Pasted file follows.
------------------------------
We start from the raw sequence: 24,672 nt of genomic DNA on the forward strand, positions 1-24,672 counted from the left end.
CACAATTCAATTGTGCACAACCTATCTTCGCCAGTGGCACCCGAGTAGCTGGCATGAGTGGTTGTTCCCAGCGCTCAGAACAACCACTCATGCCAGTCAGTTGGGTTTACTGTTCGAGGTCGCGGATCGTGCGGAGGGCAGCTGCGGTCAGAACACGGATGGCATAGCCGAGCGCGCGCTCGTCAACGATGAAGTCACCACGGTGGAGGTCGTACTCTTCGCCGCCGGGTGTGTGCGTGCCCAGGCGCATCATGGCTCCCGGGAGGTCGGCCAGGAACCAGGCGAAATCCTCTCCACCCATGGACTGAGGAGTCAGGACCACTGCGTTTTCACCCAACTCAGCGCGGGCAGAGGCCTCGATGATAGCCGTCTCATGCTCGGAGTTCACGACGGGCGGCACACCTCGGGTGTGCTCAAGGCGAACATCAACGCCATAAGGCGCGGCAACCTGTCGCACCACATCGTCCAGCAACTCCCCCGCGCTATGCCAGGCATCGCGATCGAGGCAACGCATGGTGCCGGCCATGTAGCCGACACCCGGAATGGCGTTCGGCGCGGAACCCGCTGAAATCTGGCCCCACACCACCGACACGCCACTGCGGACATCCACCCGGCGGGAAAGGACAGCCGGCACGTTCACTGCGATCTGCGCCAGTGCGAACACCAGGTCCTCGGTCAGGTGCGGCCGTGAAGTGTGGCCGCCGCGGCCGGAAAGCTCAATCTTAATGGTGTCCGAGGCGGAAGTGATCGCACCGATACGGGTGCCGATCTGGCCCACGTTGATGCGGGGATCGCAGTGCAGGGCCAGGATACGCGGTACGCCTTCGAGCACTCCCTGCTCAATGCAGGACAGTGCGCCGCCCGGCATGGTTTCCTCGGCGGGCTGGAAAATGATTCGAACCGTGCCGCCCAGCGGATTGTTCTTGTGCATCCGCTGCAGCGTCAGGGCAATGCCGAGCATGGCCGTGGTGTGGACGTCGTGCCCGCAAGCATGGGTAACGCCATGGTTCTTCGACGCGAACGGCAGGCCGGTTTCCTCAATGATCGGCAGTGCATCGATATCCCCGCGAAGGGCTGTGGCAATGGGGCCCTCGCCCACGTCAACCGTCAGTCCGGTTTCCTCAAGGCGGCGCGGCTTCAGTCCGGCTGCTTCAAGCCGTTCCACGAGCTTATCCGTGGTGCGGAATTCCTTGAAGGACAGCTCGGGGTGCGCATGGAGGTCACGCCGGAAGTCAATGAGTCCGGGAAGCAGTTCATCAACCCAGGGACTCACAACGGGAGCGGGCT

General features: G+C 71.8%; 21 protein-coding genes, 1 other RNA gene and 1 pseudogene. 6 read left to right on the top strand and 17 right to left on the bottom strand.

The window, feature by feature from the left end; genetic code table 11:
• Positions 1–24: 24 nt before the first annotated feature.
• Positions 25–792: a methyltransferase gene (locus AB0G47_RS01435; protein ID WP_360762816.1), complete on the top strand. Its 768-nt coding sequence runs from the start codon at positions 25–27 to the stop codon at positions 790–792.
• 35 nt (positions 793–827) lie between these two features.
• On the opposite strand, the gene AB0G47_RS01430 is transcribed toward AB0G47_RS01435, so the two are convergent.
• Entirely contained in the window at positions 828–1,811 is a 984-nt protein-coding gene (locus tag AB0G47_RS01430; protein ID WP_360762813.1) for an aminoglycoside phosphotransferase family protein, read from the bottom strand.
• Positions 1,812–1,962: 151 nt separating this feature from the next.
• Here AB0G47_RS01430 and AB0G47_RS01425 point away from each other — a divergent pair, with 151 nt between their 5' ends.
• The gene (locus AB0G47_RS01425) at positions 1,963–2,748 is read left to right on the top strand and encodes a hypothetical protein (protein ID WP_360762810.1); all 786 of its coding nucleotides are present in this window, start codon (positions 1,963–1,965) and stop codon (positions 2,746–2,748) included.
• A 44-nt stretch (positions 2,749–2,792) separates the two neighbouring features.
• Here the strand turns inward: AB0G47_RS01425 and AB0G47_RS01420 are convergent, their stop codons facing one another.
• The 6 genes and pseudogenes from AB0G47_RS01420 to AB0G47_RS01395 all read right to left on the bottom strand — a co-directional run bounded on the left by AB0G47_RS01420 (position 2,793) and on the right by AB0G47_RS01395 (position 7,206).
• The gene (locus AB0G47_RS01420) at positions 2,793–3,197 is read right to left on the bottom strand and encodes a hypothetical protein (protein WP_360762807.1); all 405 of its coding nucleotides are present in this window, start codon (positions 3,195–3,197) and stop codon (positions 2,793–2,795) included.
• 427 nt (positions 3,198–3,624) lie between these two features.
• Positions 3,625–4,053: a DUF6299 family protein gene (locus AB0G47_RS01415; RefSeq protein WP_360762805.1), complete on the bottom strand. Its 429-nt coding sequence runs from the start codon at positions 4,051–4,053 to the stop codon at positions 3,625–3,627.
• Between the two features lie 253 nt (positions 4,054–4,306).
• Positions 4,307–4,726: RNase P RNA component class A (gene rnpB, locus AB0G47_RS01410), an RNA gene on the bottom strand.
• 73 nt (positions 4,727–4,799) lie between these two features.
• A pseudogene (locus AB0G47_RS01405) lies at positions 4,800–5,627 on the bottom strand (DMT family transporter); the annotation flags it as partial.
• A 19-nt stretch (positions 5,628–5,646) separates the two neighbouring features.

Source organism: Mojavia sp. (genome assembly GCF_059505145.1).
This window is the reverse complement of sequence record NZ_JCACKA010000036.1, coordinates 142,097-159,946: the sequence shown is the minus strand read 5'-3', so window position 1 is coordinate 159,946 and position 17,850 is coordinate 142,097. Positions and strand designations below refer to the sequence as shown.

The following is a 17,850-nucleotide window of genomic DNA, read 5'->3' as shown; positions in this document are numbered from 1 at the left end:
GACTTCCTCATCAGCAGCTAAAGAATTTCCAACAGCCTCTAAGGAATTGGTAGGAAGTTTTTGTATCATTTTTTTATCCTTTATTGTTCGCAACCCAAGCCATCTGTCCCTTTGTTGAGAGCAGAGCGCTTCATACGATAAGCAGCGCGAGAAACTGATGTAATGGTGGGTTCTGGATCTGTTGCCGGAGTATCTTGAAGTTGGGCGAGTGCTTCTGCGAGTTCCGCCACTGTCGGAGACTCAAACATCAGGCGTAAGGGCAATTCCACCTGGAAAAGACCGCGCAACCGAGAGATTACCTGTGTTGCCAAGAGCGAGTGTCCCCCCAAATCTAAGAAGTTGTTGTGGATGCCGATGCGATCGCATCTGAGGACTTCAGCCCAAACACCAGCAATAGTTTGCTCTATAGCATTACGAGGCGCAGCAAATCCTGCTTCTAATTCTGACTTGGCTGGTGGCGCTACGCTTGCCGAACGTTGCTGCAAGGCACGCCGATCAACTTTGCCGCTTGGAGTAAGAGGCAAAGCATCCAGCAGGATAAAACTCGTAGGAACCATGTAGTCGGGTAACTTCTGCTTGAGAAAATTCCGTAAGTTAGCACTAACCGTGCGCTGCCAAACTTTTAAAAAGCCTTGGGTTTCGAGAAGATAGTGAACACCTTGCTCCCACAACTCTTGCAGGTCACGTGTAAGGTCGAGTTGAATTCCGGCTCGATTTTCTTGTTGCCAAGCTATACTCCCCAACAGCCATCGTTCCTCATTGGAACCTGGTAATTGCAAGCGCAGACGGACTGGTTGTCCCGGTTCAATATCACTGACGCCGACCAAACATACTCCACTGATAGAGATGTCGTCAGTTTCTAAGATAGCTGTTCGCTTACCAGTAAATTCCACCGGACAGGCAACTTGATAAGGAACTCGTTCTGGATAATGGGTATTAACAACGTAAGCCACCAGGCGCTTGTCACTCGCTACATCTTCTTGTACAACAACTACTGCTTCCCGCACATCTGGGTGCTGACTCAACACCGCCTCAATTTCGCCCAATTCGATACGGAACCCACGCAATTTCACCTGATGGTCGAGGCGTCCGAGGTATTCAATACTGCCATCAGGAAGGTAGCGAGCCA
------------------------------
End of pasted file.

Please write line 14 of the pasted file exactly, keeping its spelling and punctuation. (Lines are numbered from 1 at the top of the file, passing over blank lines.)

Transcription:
• Here the strand turns inward: AB0G47_RS01425 and AB0G47_RS01420 are convergent, their stop codons facing one another.